Dare Me is an in-depth and deeply disturbing look into the complex social hierarchies of teenage girls, their cutthroat politics and ruthlessness often making them simultaneously best friends and worst enemies. At the center of their universe is their queen bee: the most ruthless and reckless of them all, a girl whom the others are both terrified of and desperate to befriend. As if caught up in her spell, the girls grant the queen bee a terrifying amount of control over their lives: taking her abuse and accepting her challenges, all for a chance to be pulled into her inner circle. “Queen of the hive. Don’t mess with the queen.”
The story told in Dare Me focuses on a high-school cheerleading squad, a group of gorgeous young girls drunk with their power: a mix of popularity, sex appeal, and exclusivity. At their helm is their hard-as-nails Captain, Beth Cassidy, whose wildness sets the tone for the entire squad. At Beth’s side for years is Addy, the story’s narrator and Beth’s “Lieutenant,” always up to harass the other girls or stay out late drinking and taunting lustful boys. Hardly anyone dares cross Beth and Addy — certainly not other girls, not even adults — and they both revel in their freedom to be as wicked as they please.
Enter Colette French, the school’s new cheerleading coach and former Queen Bee of her own teenage life. She is young, beautiful, and tough: the girl’s on her squad are immediately enamored with her and her glamorous seeming life. In hardly no time, Coach French has maneuvered herself into the power position, dethroning Beth of her team captaincy, her head-girl status, and her best friend, Addy.
The girls are all frantic with longing for their adult lives to begin, spending their time trying on behaviors the associate with growing up: drinking stolen bottles of vodka, popping their mother’s pills, and tempting men with their new-found sexiness.
“Ages fourteen to eighteen, a girls needs something to kill all that time, that endless itchy waiting, every hour, every day for something — anything — to begin….We are all waiting, wanting things we don’t understand. Thing we can’t even name. The yearning so deep like pinions over our hearts.”
Colette offers to the girls on the squad a place to try on their grown-up selves; hosting them for parties at her home where she doles our cigarettes, diet pills, and wine…sharing some of her secrets with the grasping girls. In return, Colette gets adulation and, more importantly, a chance to reconnect with her youthful self: before marriage and motherhood tamed her.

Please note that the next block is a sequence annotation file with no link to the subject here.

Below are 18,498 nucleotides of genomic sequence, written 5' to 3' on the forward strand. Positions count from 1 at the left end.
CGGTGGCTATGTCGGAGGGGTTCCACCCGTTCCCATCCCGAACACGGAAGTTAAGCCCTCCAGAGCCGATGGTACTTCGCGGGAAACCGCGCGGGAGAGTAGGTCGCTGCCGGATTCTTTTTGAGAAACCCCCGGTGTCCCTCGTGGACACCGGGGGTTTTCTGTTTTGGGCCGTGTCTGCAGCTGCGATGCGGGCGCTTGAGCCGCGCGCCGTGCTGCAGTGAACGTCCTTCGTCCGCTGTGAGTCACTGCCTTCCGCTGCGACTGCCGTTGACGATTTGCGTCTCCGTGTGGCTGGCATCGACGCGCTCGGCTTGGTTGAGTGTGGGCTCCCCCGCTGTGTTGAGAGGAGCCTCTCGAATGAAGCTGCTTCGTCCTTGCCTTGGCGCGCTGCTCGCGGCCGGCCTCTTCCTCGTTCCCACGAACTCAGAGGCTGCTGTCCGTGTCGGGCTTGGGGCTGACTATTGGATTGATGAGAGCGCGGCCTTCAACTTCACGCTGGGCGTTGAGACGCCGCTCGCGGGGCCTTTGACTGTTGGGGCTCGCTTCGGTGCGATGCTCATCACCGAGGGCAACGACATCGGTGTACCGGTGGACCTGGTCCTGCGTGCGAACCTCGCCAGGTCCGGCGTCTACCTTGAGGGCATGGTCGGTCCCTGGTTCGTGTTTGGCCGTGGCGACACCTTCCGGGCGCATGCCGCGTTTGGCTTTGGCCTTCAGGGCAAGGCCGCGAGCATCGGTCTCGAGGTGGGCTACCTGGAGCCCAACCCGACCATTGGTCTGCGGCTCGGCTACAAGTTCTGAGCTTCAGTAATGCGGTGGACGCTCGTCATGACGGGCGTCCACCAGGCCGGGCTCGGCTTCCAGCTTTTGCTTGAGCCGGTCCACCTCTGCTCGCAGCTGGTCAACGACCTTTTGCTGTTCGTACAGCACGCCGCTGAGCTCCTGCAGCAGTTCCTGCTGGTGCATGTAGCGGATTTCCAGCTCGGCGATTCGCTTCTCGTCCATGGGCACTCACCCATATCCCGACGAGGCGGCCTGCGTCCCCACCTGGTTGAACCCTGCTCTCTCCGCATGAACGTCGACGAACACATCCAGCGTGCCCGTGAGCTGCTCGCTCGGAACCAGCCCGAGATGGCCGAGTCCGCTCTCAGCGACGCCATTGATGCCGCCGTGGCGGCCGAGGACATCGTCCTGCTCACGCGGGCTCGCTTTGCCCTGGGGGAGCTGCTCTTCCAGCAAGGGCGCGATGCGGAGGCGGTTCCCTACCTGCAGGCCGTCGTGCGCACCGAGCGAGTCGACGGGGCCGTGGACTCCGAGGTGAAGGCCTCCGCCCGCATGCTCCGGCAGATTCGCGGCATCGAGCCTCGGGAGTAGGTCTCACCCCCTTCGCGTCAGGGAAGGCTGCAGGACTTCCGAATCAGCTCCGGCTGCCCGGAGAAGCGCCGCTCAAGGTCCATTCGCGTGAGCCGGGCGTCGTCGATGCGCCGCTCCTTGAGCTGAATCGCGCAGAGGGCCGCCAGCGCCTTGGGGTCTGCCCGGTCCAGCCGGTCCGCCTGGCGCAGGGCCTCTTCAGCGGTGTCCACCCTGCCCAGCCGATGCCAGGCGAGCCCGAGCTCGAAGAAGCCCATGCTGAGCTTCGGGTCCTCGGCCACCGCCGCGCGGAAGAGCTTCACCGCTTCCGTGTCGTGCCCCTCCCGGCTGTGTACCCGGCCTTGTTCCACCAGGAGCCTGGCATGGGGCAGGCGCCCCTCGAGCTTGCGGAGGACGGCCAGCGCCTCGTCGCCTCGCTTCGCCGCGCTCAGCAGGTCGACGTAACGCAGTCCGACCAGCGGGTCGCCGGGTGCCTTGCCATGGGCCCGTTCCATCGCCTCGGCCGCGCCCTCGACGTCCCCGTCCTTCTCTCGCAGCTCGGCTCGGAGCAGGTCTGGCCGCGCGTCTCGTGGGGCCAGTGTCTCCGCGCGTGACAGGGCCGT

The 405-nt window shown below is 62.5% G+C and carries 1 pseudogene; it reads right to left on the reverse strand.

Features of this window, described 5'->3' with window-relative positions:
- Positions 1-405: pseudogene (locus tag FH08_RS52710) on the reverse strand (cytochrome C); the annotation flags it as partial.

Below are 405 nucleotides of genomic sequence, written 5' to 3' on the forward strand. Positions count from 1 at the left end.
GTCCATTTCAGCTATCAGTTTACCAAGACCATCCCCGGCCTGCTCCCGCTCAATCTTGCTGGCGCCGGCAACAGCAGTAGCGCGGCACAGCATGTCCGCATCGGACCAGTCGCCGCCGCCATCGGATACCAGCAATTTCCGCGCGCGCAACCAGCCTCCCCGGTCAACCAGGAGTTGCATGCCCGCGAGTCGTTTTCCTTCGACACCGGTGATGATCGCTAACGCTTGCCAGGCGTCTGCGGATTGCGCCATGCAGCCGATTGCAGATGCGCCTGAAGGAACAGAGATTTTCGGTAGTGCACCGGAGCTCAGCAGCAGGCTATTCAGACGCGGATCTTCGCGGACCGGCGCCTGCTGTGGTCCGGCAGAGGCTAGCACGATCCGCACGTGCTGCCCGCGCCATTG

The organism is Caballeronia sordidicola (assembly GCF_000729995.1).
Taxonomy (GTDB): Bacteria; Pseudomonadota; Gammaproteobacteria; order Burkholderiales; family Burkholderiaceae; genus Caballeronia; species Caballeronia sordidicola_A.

Soon, however, the adult world she has brought the girls into — especially Addy — grows all too real. Addy, longing to be claimed as Coach’s favorite, jumps into a wild, after-hours life that Colette begins to lead, discarding many of her own pursuits to play wing-man (and alibi) to her Coach.
Dethroned and wild with rage at her growing impotence, Beth channels all of her conniving into finding out Coach French’s secrets so that she can cost the woman her job at least, ideally her entire life. When she learns that Addy is a willing accomplice to Coach French’s double-life, Beth realizes she has the power to not only bring down Coach, but also to punish Addy for her disloyalty.
The author repeatedly refers to the girls in terms of their “witchiness,” and describing them as having power over one another and over others, especially men and boys, a power that often wield without understanding the consequences. Selfish and self-absorbed with themselves — keeping their tiny bodies tiny and their boyfriends interested — the girls on the cheerleading squad fail to see any of the potential pitfalls that might ensnare them. Their coach is also blinded: her desire to recapture her youth and the power she feels having the girls in her thrall blind her to the risks she is taking with their lives.
The author creates a creepy, realistic world in which young and beautiful girls play fast and loose with their bodies and with their very lives. A truly wonderful and haunting novel.